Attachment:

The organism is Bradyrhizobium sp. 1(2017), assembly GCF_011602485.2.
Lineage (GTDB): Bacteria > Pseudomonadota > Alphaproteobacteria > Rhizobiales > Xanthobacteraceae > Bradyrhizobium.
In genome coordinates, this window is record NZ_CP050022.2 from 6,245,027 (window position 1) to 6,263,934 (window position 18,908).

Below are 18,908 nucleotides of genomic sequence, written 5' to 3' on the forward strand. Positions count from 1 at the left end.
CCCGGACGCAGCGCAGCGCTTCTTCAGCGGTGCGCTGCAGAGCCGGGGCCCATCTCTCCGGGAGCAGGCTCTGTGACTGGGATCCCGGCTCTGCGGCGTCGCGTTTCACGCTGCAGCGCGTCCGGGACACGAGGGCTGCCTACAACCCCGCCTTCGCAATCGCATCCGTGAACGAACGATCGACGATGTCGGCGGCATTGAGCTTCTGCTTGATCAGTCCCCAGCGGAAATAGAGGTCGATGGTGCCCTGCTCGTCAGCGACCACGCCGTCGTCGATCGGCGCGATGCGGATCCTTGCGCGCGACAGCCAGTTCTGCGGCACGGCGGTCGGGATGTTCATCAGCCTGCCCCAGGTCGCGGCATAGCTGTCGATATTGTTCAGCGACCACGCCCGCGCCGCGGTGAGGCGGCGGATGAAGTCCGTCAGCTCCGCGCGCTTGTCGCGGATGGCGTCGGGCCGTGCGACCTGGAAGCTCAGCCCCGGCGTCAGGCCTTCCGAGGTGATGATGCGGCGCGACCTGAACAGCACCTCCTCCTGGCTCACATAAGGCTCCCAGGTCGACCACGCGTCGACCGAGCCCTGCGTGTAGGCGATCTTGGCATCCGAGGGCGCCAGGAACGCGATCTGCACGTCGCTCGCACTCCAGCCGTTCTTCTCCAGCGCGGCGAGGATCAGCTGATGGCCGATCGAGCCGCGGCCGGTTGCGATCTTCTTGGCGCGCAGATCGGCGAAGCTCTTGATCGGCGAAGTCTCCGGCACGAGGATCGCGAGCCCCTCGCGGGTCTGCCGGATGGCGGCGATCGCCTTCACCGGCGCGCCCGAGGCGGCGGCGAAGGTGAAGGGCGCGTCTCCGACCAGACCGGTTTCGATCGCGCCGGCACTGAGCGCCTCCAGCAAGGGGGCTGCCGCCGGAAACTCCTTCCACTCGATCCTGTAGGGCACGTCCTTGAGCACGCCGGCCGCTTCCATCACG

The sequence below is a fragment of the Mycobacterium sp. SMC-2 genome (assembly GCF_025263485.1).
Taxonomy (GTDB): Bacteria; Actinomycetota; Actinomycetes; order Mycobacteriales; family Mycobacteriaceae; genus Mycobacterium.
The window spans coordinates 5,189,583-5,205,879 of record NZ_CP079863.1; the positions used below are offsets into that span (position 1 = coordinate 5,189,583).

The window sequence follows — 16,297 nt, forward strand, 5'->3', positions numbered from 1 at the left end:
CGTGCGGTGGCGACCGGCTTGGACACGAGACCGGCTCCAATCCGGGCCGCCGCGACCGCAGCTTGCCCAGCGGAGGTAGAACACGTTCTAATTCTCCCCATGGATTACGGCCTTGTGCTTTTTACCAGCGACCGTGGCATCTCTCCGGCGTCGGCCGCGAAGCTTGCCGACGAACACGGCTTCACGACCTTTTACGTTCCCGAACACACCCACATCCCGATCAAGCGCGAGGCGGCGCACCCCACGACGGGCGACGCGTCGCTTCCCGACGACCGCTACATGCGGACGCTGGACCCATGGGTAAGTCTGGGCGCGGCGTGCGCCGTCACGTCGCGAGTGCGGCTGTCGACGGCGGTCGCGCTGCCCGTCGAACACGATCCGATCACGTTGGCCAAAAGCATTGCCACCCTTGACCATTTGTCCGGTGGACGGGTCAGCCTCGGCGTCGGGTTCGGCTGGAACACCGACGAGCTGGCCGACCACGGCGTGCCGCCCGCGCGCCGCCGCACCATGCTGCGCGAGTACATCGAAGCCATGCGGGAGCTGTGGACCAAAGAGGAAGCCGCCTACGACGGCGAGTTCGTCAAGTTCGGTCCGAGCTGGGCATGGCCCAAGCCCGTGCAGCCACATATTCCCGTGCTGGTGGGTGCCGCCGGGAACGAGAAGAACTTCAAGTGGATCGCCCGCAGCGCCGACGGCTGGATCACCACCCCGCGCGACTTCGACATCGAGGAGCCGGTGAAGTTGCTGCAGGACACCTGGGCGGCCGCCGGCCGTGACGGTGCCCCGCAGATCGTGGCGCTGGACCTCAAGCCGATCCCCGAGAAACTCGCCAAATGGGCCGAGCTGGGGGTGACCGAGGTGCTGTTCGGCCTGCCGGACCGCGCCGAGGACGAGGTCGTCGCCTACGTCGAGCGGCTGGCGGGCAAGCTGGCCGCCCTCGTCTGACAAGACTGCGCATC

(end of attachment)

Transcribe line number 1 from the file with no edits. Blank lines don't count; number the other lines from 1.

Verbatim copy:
The organism is Bradyrhizobium sp. 1(2017), assembly GCF_011602485.2.